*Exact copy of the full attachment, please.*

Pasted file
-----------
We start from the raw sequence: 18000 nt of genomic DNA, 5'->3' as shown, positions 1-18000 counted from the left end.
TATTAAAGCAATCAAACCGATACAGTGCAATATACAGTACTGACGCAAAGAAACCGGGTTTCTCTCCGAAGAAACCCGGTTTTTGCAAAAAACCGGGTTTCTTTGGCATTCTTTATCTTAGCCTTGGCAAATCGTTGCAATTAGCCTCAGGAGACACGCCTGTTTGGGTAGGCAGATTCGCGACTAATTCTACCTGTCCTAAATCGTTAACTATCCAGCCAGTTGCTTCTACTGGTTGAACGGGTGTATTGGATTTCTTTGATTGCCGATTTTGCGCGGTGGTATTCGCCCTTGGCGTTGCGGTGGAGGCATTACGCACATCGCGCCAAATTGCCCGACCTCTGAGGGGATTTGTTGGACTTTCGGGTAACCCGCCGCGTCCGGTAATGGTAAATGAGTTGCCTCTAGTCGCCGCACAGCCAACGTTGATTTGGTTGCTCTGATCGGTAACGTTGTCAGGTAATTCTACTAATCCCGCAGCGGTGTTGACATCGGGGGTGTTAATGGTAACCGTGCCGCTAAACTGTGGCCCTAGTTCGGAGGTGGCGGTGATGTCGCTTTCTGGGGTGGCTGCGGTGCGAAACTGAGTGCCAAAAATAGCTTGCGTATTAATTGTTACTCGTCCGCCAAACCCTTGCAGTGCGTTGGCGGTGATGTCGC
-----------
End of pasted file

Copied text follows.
We start from the raw sequence: 18000 nt of genomic DNA, 5'->3' as shown, positions 1-18000 counted from the left end.
TATTAAAGCAATCAAACCGATACAGTGCAATATACAGTACTGACGCAAAGAAACCGGGTTTCTCTCCGAAGAAACCCGGTTTTTGCAAAAAACCGGGTTTCTTTGGCATTCTTTATCTTAGCCTTGGCAAATCGTTGCAATTAGCCTCAGGAGACACGCCTGTTTGGGTAGGCAGATTCGCGACTAATTCTACCTGTCCTAAATCGTTAACTATCCAGCCAGTTGCTTCTACTGGTTGAACGGGTGTATTGGATTTCTTTGATTGCCGATTTTGCGCGGTGGTATTCGCCCTTGGCGTTGCGGTGGAGGCATTACGCACATCGCGCCAAATTGCCCGACCTCTGAGGGGATTTGTTGGACTTTCGGGTAACCCGCCGCGTCCGGTAATGGTAAATGAGTTGCCTCTAGTCGCCGCACAGCCAACGTTGATTTGGTTGCTCTGATCGGTAACGTTGTCAGGTAATTCTACTAATCCCGCAGCGGTGTTGACATCGGGGGTGTTAATGGTAACCGTGCCGCTAAACTGTGGCCCTAGTTCGGAGGTGGCGGTGATGTCGCTTTCTGGGGTGGCTGCGGTGCGAAACTGAGTGCCAAAAATAGCTTGCGTATTAATTGTTACTCGTCCGCCAAACCCTTGCAGTGCGTTGGCGGTGATGTCGC